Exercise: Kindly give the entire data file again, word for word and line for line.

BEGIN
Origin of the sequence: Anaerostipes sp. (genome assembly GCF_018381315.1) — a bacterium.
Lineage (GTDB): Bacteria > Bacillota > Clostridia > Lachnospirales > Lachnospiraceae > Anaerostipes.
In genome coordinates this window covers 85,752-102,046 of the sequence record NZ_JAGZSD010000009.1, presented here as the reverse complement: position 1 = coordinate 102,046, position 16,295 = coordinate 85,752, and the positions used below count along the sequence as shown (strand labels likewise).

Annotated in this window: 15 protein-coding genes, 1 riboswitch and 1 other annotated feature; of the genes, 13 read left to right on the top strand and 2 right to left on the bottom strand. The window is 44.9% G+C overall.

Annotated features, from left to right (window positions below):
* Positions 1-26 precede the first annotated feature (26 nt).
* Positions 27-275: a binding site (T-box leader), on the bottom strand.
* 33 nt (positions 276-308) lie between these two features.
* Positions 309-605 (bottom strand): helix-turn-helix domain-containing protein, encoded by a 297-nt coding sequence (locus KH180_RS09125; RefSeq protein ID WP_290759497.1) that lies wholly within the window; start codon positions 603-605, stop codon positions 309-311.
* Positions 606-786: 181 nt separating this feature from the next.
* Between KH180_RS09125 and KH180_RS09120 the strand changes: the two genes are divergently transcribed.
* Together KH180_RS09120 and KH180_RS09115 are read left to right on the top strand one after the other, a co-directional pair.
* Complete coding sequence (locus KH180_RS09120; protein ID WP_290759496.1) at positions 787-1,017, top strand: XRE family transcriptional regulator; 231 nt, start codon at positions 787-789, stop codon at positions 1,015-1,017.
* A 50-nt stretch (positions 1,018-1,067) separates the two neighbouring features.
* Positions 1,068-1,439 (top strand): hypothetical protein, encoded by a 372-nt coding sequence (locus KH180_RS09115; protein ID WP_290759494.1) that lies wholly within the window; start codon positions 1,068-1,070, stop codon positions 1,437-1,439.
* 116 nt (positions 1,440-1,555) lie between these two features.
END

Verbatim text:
Origin of the sequence: Anaerostipes sp. (genome assembly GCF_018381315.1) — a bacterium.
Lineage (GTDB): Bacteria > Bacillota > Clostridia > Lachnospirales > Lachnospiraceae > Anaerostipes.
In genome coordinates this window covers 85,752-102,046 of the sequence record NZ_JAGZSD010000009.1, presented here as the reverse complement: position 1 = coordinate 102,046, position 16,295 = coordinate 85,752, and the positions used below count along the sequence as shown (strand labels likewise).

Annotated in this window: 15 protein-coding genes, 1 riboswitch and 1 other annotated feature; of the genes, 13 read left to right on the top strand and 2 right to left on the bottom strand. The window is 44.9% G+C overall.

Annotated features, from left to right (window positions below):
* Positions 1-26 precede the first annotated feature (26 nt).
* Positions 27-275: a binding site (T-box leader), on the bottom strand.
* 33 nt (positions 276-308) lie between these two features.
* Positions 309-605 (bottom strand): helix-turn-helix domain-containing protein, encoded by a 297-nt coding sequence (locus KH180_RS09125; RefSeq protein ID WP_290759497.1) that lies wholly within the window; start codon positions 603-605, stop codon positions 309-311.
* Positions 606-786: 181 nt separating this feature from the next.
* Between KH180_RS09125 and KH180_RS09120 the strand changes: the two genes are divergently transcribed.
* Together KH180_RS09120 and KH180_RS09115 are read left to right on the top strand one after the other, a co-directional pair.
* Complete coding sequence (locus KH180_RS09120; protein ID WP_290759496.1) at positions 787-1,017, top strand: XRE family transcriptional regulator; 231 nt, start codon at positions 787-789, stop codon at positions 1,015-1,017.
* A 50-nt stretch (positions 1,018-1,067) separates the two neighbouring features.
* Positions 1,068-1,439 (top strand): hypothetical protein, encoded by a 372-nt coding sequence (locus KH180_RS09115; protein ID WP_290759494.1) that lies wholly within the window; start codon positions 1,068-1,070, stop codon positions 1,437-1,439.
* 116 nt (positions 1,440-1,555) lie between these two features.